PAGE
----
[MUD-Dev] The Best Guy on the Mud Thing
Fri Sep 17 09:21:35 New Zealand Standard Time 1999
> -----Original Message-----
> From: Adam Wiggins [mailto:adam at angel.com]
> Sent: Thursday, September 16, 1999 6:58 PM
> To: 'mud-dev at kanga.nu'
> Subject: RE: [MUD-Dev] The Best Guy on the Mud Thing
> On Thu, 16 Sep 1999, Koster, Raph wrote:
> > So Asheron's Call has this spell language, whereby you
> combine gestures to
> > make spells. The combos are actually predesigned, it's not
> literally a spell
> > language. And they made it so that the more spells are
> cast, the weaker they
> > get.
> > The end result during beta testing appears to be that all
> the spells suck,
> > because all the combos were disseminated and now everyone
> has them. People
> > value the standing of delivering a complete spell FAQ more
> than they value
> > the ability to actually cast the spell.
> Hmmm - were people aware that if they shared this knowledge,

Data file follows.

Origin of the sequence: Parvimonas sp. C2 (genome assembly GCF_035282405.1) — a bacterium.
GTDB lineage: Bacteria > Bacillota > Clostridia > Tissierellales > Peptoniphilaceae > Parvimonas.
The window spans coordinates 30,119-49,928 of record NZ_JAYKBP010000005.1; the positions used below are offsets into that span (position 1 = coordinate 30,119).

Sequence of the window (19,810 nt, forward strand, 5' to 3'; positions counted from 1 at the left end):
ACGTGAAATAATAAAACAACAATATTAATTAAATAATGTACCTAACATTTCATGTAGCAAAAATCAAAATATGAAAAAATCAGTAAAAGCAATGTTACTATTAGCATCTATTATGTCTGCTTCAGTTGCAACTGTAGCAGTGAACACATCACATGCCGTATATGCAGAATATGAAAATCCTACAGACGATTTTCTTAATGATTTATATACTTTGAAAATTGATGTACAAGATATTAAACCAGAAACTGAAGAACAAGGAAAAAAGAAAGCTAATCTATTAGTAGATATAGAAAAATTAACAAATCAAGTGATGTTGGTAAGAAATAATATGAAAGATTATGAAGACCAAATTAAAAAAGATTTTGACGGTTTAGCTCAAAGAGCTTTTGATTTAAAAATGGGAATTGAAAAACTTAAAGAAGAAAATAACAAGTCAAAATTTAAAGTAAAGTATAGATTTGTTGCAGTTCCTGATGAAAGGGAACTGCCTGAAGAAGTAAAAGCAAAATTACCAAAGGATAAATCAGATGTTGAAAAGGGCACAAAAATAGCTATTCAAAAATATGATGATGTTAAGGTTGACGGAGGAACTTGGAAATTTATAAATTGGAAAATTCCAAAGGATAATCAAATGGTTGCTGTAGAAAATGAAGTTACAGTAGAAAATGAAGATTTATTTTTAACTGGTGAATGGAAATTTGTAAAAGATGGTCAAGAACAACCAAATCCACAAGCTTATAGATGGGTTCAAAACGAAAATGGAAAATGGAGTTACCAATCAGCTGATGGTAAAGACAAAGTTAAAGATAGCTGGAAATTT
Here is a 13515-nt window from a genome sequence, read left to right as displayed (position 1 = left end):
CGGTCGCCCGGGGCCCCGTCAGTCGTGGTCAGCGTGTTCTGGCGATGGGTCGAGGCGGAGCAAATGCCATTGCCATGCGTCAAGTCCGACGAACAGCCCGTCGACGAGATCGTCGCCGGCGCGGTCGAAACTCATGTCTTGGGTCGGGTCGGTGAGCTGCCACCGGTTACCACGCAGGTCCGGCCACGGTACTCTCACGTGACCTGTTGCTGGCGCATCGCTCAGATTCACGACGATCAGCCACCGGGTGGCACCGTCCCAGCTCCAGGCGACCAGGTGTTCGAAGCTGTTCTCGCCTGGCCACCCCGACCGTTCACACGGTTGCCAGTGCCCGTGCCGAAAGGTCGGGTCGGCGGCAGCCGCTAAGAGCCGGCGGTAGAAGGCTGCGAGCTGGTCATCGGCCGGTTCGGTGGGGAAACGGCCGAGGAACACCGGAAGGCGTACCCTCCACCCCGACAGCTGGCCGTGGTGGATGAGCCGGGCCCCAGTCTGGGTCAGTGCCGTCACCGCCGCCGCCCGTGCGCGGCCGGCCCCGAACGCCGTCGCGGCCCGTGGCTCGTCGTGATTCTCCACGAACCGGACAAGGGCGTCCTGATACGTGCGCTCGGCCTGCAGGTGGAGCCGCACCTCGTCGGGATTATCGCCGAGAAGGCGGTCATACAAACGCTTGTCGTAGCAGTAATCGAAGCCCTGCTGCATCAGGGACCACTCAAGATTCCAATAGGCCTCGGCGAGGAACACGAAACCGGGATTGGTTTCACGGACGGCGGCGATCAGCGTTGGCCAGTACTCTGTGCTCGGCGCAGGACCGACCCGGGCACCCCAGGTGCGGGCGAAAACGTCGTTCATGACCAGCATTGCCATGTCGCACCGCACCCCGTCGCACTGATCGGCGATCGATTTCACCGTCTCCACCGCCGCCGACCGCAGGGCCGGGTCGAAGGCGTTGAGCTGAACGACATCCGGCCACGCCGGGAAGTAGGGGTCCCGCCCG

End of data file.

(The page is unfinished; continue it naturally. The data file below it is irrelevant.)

> their spells
> would start to suck? If so then their players were either a) way too
> generous for their own good, or b) not too bright.
Yes, it was a heavily advertised feature. I personally think it was because
of the psychology of it. Again--people value community standing more than
they value game prowess. They got more from running the first comprehensive
spell combo website than they did from casting the spells in-game. Also,
it's human nature to share discoveries and show off being clever... So
you're talking about a short-term reward vs long-term penalties. A group as
a whole will just about always choose the short-term thinking.
> Of course, I imagine that most of the folks playing a
> big-name game like
> that are used to single-player games where there is no
> comptetion between
> players for resources. You either cooperate and share all
> your knowledge,
> or you try to kill each other constantly. There's no
> inbetween of 'if I
> take this, no one else can have it' or vice versa.
At this point, I would guess that the vast majority of Asheron's Call beta
testers are actually moderately experienced online gamers, though a
significant fraction were probably attracted via the Zone's advertising and
are therefore not persistent world online gamers necessarily.
MUD-Dev maillist - MUD-Dev at kanga.nu
More information about the MUD-Dev